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Despite the widely available data that diverse founders make better investments, venture capital has been slow to change any of its common investment patterns. In addition to investing in founders who look like them, venture capitalists also favor founders who look like those who have started successful companies in the past—of course this reinforces a homogeneous environment, given who has been the majority recipient of venture funding for decades. If you’ve only invested in companies founded by white men, then those investments that did well will be your only models of what success looks like.
This bias, often called “pattern matching” or “pattern recognition,” results in what Richard Kerby calls a “mirrortocracy.” In a Times article on his storied accelerator Y Combinator, Paul Graham made this quip about choosing who to give his money to: “I can be tricked by anyone who looks like Mark Zuckerberg.* There was a guy once who we funded who was terrible. I said: ’How could he be bad? He looks like Zuckerberg!’“ (Graham has responded to criticism of this quote, saying it was “a joke,”* though the very real phenomenon of pushing minority founders out of investments in favor of pattern matching is no laughing matter.)
Refinery29 interviewed eight Black female founders in their report, “What It’s Like to Raise VC Funding as a Black Woman in 2018.” Introducing the interviews, Shauntel (Poulson) Garvey, co-founder and GP at Reach Capital, describes pattern recognition as a serious impediment to diversifying funding: “You’ve probably seen a lot of white males be successful. So applying that lens, especially when you see an entrepreneur who looks different and comes from a different background, means it’s harder to make the case of ‘Oh, I’ve seen this before, and I know that they can be successful.’”
As Daniel Applewhite put it in 2018, “Pattern recognition has enabled VCs to mitigate risk but has also limited their profit potential and created an inherent funding bias. This bias stems from barriers to early-stage capital, a lack of representation in the investing space and is perpetuated by systems of racism that destroy opportunity within communities of color.”*
Pattern matching affects how VCs measure the potential risks and challenges the founders they meet will have to “overcome.” A 2018 study by Illuminate Ventures found that both male and female VCs perceive founders differently based on their gender presentation, including seeing women founders as facing far more significant barriers to success than men, and seeing men as having more characteristics that will enable success. (We highly suggest reading the documententire study, or the helpful summary from TechCrunch.) When the data proves that companies led by women outperform those led by men, and still women founders are perceived as bigger risks, it’s no wonder only 8% of women feel supported by the venture capital community.*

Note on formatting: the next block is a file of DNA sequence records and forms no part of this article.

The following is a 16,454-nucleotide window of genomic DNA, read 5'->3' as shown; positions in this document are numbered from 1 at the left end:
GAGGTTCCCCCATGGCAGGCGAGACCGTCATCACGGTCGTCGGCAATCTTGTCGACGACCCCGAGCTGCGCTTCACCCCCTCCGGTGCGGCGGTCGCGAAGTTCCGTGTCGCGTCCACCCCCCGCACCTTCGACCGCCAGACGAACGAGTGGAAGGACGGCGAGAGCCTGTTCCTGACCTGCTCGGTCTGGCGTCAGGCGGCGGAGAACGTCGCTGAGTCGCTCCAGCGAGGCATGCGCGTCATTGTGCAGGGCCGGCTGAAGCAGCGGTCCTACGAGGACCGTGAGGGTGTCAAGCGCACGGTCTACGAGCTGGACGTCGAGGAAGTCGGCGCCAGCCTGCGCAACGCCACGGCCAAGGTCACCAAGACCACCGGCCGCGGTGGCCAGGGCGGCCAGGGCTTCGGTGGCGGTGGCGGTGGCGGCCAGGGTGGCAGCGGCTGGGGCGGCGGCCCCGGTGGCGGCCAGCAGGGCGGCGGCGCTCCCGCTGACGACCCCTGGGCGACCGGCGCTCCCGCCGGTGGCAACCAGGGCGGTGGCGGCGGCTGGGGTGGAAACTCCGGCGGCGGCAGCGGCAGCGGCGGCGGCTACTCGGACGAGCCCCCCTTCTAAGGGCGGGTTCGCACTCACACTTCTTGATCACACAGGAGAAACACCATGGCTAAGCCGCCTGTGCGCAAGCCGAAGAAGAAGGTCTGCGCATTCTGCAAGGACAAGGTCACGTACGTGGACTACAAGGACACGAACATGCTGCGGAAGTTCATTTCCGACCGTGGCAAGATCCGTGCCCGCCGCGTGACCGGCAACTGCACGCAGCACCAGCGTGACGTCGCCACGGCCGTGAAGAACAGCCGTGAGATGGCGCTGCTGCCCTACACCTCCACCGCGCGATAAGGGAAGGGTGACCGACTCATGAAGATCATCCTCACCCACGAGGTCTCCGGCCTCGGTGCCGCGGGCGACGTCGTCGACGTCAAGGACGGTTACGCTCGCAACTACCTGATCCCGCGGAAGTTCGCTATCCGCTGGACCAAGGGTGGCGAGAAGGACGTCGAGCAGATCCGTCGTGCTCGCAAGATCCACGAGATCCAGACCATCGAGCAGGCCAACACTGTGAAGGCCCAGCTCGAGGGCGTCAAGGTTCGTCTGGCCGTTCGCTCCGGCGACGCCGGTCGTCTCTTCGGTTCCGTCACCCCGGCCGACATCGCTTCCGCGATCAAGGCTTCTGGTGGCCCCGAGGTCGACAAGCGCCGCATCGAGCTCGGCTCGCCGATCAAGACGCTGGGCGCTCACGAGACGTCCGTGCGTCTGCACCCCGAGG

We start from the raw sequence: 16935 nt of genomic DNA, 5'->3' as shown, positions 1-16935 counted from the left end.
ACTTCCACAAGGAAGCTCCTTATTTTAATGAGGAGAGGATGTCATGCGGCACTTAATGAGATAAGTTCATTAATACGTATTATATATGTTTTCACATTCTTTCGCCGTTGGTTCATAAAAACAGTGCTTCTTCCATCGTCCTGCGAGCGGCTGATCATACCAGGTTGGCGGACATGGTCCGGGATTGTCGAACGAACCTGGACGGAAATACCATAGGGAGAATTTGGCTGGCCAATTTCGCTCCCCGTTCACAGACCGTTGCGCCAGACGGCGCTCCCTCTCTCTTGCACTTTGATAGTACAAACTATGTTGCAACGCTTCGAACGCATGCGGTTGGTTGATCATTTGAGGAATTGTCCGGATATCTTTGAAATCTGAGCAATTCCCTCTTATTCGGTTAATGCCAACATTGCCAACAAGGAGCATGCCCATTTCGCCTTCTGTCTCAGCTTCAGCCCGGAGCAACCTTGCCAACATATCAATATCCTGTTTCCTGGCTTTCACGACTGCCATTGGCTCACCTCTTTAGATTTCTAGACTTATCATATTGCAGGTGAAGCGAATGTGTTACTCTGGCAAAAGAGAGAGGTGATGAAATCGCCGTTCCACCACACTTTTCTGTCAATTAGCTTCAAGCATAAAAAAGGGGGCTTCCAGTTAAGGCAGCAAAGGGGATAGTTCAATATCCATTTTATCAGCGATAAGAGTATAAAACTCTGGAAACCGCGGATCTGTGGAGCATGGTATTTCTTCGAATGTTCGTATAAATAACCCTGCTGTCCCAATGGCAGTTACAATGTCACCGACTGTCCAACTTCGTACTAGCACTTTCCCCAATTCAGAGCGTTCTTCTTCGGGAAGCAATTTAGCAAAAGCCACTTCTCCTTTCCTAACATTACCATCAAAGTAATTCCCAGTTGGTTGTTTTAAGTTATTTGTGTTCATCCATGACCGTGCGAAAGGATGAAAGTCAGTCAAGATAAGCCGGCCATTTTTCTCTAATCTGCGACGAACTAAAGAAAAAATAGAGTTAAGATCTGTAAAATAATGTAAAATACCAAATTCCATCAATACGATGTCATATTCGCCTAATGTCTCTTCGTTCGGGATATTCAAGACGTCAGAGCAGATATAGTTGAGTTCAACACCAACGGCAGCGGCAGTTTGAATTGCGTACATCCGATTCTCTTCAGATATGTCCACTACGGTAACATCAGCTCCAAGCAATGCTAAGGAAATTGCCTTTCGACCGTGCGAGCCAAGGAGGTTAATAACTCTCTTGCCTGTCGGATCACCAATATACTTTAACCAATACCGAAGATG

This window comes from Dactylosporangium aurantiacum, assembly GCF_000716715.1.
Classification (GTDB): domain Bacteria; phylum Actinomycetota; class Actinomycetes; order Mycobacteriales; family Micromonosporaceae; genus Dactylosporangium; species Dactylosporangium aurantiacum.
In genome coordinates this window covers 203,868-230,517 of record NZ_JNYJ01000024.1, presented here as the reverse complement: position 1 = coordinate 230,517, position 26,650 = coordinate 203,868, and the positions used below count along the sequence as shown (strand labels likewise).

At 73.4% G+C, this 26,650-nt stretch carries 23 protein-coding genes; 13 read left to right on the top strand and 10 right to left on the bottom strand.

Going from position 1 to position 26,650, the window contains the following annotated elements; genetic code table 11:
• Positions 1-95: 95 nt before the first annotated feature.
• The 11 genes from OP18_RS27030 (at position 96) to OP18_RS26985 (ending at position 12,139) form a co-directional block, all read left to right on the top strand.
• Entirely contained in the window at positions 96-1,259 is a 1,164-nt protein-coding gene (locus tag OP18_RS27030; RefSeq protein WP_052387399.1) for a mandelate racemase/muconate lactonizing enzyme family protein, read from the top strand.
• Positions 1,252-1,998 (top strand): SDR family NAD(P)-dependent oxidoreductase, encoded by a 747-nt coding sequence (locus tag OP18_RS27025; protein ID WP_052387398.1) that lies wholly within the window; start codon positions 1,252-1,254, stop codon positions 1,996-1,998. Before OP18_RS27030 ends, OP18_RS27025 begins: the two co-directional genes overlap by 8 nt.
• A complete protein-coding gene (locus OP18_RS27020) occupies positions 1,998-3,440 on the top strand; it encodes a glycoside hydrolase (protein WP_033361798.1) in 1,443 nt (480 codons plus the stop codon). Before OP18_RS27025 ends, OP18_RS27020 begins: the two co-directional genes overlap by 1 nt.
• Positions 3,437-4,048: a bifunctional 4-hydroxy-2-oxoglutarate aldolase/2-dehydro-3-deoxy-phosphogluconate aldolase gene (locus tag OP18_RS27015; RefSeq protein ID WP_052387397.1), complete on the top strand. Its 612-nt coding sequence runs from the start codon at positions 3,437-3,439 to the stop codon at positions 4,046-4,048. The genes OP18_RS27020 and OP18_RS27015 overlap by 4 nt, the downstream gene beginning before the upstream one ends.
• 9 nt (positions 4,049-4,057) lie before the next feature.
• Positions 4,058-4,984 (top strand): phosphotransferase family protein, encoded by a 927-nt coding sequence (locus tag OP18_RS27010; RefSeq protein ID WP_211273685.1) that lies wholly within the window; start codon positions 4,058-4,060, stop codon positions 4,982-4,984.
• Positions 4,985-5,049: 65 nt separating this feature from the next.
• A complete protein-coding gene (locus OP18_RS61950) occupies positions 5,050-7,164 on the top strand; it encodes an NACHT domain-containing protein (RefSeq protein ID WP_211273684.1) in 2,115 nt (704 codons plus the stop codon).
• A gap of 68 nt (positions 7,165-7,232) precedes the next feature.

Privilege and Access
People with the true innovations that will build a better world very rarely have control of the resources to make those innovations possible.Ross Baird, co-founder, Village Capital*
Because Silicon Valley is extraordinarily expensive and remains the center of the venture capital ecosystem, the barrier to entry is a lot harder for founders who come from challenging socioeconomic backgrounds. Some founders and investors are taking heart that this barrier may be diminished as more companies and venture capital firms move to more livable cities across America—often closer to new communities the companies are aiming to serve.
But the problem is bigger than location alone. A lot of people talk about an “entrepreneurial gene,” some penchant for risk-taking that separates entrepreneurs from the rest of the population. Certainly there are some characteristics that make great founders—risk-taking, passion, tenacity. But the number one predictive factor of entrepreneurs today is having grown up with money. It costs $30K to start a business. 80% of that typically comes from savings, friends, and family. Citing multiple studies, Quartz determined that “the most common shared trait among entrepreneurs is access to financial capital”—they are often people who come from money or have access to a moneyed network.**
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